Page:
Fixing Hardy audio problem with Pulseaudio

One of the few problems I've got with Hardy (Ubuntu 8.04) has been a weird audio problem. It looks like Flash plugin and any other application that plays audio do not like each other. So I have had to close Firefox completely to get audio working again in, let's say Rythmbox.

My audio device is Audio device: Intel Corporation 82801I (ICH9 Family) HD Audio Controller (rev 02)

I research the problem a bit and I've found three pieces of advice:

1) Install libflashsupport (which did not fix my problem)
2) Restart pulseaudio (that might be done right by killall -9 pulseaudio) or kill gnome-power-manager
3) As suggested here: asoundconf set-pulseaudio (this one worked for me)

Now I can play a song on Rythmbox while viewing (and listening) a video on youtube. Something it was possible on previous versions.

Inkjet vs Laser

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Have you ever been interested on the output quality of both Inkjet and Laser printers? I can see many comments on the net about the cost of running the two types of printers. Someone mentioned that HP is making $10 billion dollars a year selling inkjet cartridges (this seems like a lot of money).

I am not worried about the printers' running cost at the moment. A recent project required me to study a few pages of a document. On a closer inspection I realized they were not printed on the same printer. While laser printed documents create well-defined contours, inkjet printers seem to create small ink spikes on line contour (as you can see on this entry photo).

Light reflection properties are also different, inkjet black being non-reflective but laser printed black being slighty reflective.

I'm not complaining about any type of printers as for regular use I think both provide good-enough output. However, it seems it is not difficult to tell which printer you are using just looking c…

Trouble with ASUS hardware

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While my refurbished-at-home Apple iBook is happily running I put myself in the trouble waters of replacing my aging computer. But first things first: a few months ago I bought my wife an ASUS EeePC subnotebook. While it worked out of the box we quickly realized something was not quite right with it, as any minor impact (as hitting the surface with your fingernails) could trigger either a reboot or completely hang the system. After an RMA, the replacement unit seems to be working happily (after I figured out how to get WPA working first; BTW, do the system upgrade over Ethernet connection BEFORE trying to log onto a WPA wifi network whose passphase contains spaces!!).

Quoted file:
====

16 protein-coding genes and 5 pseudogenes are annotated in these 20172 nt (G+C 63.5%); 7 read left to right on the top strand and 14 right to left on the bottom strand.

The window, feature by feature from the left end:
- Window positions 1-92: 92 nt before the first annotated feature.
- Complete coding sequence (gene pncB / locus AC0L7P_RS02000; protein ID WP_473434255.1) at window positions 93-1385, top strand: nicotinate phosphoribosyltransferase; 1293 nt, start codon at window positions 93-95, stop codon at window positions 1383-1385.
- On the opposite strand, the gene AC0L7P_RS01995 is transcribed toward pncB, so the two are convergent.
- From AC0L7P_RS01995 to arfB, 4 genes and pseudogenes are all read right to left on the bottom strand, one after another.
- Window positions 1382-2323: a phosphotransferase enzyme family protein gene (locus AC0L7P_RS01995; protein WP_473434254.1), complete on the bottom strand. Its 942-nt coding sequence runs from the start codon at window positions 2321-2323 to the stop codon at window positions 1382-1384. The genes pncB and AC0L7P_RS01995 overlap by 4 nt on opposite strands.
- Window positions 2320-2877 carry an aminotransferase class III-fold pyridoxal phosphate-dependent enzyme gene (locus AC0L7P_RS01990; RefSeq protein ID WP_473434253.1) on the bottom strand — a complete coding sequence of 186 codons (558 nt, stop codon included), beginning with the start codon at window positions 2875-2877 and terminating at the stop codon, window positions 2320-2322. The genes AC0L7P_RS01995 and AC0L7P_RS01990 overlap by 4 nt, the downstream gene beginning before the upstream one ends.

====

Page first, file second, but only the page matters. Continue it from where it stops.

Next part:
For my new desktop (replacing an old Pundit-R) I chose a mini tower barebone PC again from ASUS with a new E8200 Core 2 Duo processor. The system works nicely most of the time, however there is trouble: The Marvell Gigabit Ethernet adapter on the motherboard still has some issues with GNU/Linux kernel. Even the Intrepid I…

Google's App Engine

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We've got a talk at our university about App Engine by Googler Mano Marks. In short App Engine is Google's alternative to LAMP. And, like Gmail, Google is offering you free hosting for your web-based application (up to certain storage and daily bandwith limits).

Application logic is written in Python, although other languages might be supported in the future. And backend storage is based on BigTable, which does not follow the classic relational model of many *SQL databases. For me these are two changes that may turn some developers down, but the strong point I think is that developers can forget about scalability or availability problems.

While I've created an account and I've downloaded the SDK, I'm only studying the demos at the moment. If you are interested on learning more I think you'll find the video from Developer Day interesting.